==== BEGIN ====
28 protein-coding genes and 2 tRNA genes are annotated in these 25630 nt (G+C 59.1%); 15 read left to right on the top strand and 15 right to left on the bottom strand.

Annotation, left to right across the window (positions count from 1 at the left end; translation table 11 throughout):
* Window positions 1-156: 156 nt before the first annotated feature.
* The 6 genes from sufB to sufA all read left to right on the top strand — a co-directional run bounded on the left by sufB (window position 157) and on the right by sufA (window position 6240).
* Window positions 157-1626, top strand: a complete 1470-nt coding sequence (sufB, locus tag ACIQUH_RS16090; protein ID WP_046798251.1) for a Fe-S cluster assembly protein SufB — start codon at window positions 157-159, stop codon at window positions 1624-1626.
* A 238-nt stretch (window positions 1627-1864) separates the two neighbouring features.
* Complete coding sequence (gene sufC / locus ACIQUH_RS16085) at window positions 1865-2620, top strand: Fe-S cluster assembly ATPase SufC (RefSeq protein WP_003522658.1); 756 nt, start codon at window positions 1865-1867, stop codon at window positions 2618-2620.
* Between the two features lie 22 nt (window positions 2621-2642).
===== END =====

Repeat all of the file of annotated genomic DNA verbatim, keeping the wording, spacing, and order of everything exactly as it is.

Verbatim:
28 protein-coding genes and 2 tRNA genes are annotated in these 25630 nt (G+C 59.1%); 15 read left to right on the top strand and 15 right to left on the bottom strand.

Annotation, left to right across the window (positions count from 1 at the left end; translation table 11 throughout):
* Window positions 1-156: 156 nt before the first annotated feature.
* The 6 genes from sufB to sufA all read left to right on the top strand — a co-directional run bounded on the left by sufB (window position 157) and on the right by sufA (window position 6240).
* Window positions 157-1626, top strand: a complete 1470-nt coding sequence (sufB, locus tag ACIQUH_RS16090; protein ID WP_046798251.1) for a Fe-S cluster assembly protein SufB — start codon at window positions 157-159, stop codon at window positions 1624-1626.
* A 238-nt stretch (window positions 1627-1864) separates the two neighbouring features.
* Complete coding sequence (gene sufC / locus ACIQUH_RS16085) at window positions 1865-2620, top strand: Fe-S cluster assembly ATPase SufC (RefSeq protein WP_003522658.1); 756 nt, start codon at window positions 1865-1867, stop codon at window positions 2618-2620.
* Between the two features lie 22 nt (window positions 2621-2642).